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Alternative Health Care


Alternative health care describes methods and techniques that differ from conventional medical strategies such as surgeries, X rays, and prescription drugs. This broad, growing field employs natural practices, such as acupuncture, herbal remedies, and hypnosis, in the healing process.

While Ayurvedic, Native American, and traditional Chinese medicines date back more than 4,000 years, many Western cultures had been, until recently, reluctant to adopt practices that differed from conventional medicine. In the mid-19th century the Popular Health Movement (PHM) gained momentum in response to concerns about costly, inexact, and dangerous techniques. PHM attempted to remedy these practices by emphasizing the body’s own abilities to heal itself.

By the 1970s holistic medicine became more common with its total approach toward well-being through a person’s physical, emotional, and spiritual outlooks. Today, the field of conventional medicine is gaining in practice as alternative health strategies are used in conjunction with conventional medicine. For example, to relieve pain, a patient may be prescribed a regime of medication and acupuncture sessions. This pairing of disciplines has given rise to health care facilities that provide integrative and integrated medicine.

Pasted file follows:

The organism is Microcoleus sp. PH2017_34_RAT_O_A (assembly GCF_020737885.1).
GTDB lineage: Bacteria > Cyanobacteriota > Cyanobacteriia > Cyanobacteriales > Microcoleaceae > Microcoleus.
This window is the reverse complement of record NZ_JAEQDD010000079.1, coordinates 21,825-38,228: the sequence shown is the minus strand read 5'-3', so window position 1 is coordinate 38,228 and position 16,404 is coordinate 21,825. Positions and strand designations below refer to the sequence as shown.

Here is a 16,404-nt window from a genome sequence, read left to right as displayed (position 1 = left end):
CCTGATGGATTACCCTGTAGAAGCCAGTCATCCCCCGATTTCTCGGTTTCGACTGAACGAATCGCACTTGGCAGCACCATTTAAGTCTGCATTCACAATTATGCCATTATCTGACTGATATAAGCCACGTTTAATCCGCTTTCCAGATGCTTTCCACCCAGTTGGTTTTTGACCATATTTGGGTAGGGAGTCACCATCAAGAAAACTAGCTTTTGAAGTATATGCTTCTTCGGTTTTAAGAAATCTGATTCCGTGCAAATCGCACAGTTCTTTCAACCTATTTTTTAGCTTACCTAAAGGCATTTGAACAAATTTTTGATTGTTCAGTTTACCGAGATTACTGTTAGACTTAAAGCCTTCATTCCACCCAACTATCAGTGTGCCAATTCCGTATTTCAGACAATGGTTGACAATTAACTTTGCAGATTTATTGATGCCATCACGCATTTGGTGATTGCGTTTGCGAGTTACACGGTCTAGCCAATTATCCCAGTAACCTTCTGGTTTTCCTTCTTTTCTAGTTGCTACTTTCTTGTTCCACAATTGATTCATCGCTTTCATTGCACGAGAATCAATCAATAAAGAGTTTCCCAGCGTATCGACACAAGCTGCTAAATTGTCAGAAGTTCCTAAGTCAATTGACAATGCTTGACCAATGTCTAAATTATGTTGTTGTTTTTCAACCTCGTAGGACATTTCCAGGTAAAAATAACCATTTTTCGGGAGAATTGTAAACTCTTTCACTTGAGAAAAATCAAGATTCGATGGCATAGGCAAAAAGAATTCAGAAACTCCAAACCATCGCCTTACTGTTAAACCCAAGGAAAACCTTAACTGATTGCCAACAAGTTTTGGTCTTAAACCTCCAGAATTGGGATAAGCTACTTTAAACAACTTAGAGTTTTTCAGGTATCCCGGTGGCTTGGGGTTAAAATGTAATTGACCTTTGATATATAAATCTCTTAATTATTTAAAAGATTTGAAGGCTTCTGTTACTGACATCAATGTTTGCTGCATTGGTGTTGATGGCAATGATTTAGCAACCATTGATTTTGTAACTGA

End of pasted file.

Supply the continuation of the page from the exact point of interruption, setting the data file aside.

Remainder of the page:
As alternative health practices continue to gain in popularity, the job outlook and economic growth of this industry remains very positive. Among the common employment titles in this field are massage therapists, naturopaths, chiropractors, and homeopathic doctors. Yoga and meditation instructors are also included in this category because of the mental and physical health benefits they promote.

Alternative health care is expected to continue experiencing growth over the next several years. The industry had been steadily gaining acceptance in the medical field even before passage in 2010 of the Patient Protection and Affordable Care Act, commonly known as Obamacare and the Affordable Care Act. This reform law contains provisions to support the use of alternative medicine. For example, it calls for the formation of community health teams, within which will be licensed complementary alternative medicine practitioners, to promote patient-centered medical homes.

The industry has also gained popularity through breakthroughs in medical marijuana laws and trends in seeking alternatives to prescription drug use in treating conditions, such as attention deficit disorder and cancer.

According to the market research group IBISWorld, alternative health care revenue reached $18 billion in 2019, following five years of 3.6 percent annual growth. To complement this growth, the industry will experience a rise in specialized careers. For example, the U.S. Bureau of Labor Statistics predicts a 22 percent increase by 2028 for massage therapists. Many alternative health care workers are self-employed and work part time.